He says eventually health plans should require providers to provide the specific code of each drug used in a clinical setting. “The way it’s recorded now, an employer can’t tell whose product was used, how much was paid, and how much it costs in the system elsewhere,” he said. He added that under the current system, drug manufacturers will not even let providers share information on discounts or rebates they receive for using certain drugs.
Schondelmeyer said that when prices are difficult or impossible to quantify, and consumers don’t have alternatives, marketplace principles don’t work. “If my doctor has written a prescription for my cancer drug, I don’t have any choice,” he noted. “That’s not a market setting the prices. We’ve got to find ways to make this work more like a market, including price transparency.”
A political solution?
Both Schondelmeyer and officials with the Action Group said it might be necessary to turn to legislators to bring price information to the public. Linda Davis, a health care consultant who works with MNHAG, said recent surveys have found that drug prices are the second-highest concern for consumers when it comes to health care issues. “It’s not only a concern of employers, consumers are worried about it as well,” Davis said. “I think that’s really increasing the possibility of legislative action.”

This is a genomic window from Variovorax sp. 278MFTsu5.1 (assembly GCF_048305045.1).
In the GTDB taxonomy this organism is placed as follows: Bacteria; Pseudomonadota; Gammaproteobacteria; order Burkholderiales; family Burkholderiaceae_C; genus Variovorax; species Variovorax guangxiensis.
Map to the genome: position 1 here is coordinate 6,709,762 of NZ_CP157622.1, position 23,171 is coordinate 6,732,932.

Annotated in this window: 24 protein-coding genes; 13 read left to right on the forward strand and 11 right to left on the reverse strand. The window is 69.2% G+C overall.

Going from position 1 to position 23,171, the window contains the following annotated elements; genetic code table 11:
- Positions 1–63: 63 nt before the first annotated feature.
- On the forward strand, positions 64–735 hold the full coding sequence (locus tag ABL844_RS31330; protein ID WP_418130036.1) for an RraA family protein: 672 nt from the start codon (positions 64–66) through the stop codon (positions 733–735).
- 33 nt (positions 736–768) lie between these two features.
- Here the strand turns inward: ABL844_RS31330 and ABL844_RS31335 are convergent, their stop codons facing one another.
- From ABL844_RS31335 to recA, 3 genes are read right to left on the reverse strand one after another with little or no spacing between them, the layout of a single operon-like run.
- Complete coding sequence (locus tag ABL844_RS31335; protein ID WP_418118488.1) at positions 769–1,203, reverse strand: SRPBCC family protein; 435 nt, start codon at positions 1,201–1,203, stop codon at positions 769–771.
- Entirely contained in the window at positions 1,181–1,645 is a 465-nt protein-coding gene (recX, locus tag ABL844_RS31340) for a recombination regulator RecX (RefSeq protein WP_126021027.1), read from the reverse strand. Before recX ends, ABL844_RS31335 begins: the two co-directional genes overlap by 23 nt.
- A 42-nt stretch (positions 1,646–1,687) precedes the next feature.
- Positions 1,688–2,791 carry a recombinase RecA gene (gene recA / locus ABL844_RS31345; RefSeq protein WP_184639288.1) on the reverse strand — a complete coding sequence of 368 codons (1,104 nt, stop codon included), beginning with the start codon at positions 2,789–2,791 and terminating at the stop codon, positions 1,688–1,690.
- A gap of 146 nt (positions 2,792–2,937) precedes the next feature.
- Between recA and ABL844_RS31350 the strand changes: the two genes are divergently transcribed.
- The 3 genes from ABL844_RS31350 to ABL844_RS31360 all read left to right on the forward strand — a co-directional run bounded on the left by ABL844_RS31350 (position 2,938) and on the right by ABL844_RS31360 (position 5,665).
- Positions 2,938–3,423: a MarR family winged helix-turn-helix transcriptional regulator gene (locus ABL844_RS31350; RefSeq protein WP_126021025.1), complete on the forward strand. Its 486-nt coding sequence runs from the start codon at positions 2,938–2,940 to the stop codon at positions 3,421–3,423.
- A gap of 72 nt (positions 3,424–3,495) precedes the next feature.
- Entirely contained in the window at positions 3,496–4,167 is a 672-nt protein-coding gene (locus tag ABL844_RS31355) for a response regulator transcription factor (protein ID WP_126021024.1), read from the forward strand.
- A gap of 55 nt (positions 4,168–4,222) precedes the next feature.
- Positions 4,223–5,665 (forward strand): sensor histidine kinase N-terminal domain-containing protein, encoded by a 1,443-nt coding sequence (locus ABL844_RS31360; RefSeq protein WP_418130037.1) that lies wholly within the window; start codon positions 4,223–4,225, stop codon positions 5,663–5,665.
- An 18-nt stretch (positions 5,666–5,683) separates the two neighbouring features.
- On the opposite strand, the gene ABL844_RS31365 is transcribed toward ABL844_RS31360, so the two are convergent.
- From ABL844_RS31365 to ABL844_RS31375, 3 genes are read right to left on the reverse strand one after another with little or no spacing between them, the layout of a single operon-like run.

Schondelmeyer said business owners understand that the question is a practical one. “We don’t have unlimited resources. Congress faces that every day. Employers face that every day when they try to pay for the health benefits of their employees. The goal isn’t to cut benefits; the goal is pay a reasonable price for their benefits so they can continue to provide other benefits.”
The Times editorial noted that several states are considering bills that require drug makers to report profits and expenses for costly drugs or sometimes for all drugs. “Such disclosures might shame companies into restraining their price increases and provide state officials with information to determine what action to take.”
The practice of “naming and shaming” is also something employers are considering. Schondelmeyer said. “We’ll report the extremely high prices they’re charging and ask them to justify it publicly,” he said. He noted that he preferred to work with providers and insurers to find a more collaborative approach to transparency.
According to Schondelmeyer, the next step for employers is to continue to push for price transparency of specialty drugs, while adopting coverage and benefit policies that encourage appropriate use of the drugs.
He also warns employers that pharmacy benefit administers might have a conflict of interest when it comes to specialty pharmacy pricing. “Don’t rely upon benefit administrators who are also selling and managing a product,” he said. “You need someone analyzing your data who doesn’t make any money from selling the products that they’re analyzing.”